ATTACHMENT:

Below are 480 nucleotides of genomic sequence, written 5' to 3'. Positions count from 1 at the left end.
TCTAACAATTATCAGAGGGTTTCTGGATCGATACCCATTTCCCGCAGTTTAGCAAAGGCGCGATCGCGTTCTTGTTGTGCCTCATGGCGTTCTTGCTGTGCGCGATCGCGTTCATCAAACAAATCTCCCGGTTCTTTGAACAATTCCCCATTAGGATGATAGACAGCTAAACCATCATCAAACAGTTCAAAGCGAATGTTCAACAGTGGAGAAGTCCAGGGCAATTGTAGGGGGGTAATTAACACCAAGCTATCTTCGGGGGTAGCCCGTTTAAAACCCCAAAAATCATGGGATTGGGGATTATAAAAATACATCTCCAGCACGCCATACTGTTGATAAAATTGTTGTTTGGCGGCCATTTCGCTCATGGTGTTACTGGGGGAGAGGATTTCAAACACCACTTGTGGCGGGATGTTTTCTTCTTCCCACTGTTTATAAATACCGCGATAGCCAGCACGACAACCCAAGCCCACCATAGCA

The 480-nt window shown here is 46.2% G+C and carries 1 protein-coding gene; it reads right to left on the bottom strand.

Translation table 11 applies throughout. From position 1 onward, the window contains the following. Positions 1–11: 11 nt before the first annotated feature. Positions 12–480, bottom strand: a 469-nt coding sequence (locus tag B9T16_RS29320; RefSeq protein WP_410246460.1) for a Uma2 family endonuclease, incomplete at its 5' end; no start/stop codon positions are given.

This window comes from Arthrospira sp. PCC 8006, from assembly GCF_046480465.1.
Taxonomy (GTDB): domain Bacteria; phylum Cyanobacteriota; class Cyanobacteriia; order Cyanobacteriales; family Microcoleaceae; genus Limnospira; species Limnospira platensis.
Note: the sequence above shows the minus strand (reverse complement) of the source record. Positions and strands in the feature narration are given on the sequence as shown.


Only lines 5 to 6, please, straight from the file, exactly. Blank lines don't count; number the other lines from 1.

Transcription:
This window comes from Arthrospira sp. PCC 8006, from assembly GCF_046480465.1.
Taxonomy (GTDB): domain Bacteria; phylum Cyanobacteriota; class Cyanobacteriia; order Cyanobacteriales; family Microcoleaceae; genus Limnospira; species Limnospira platensis.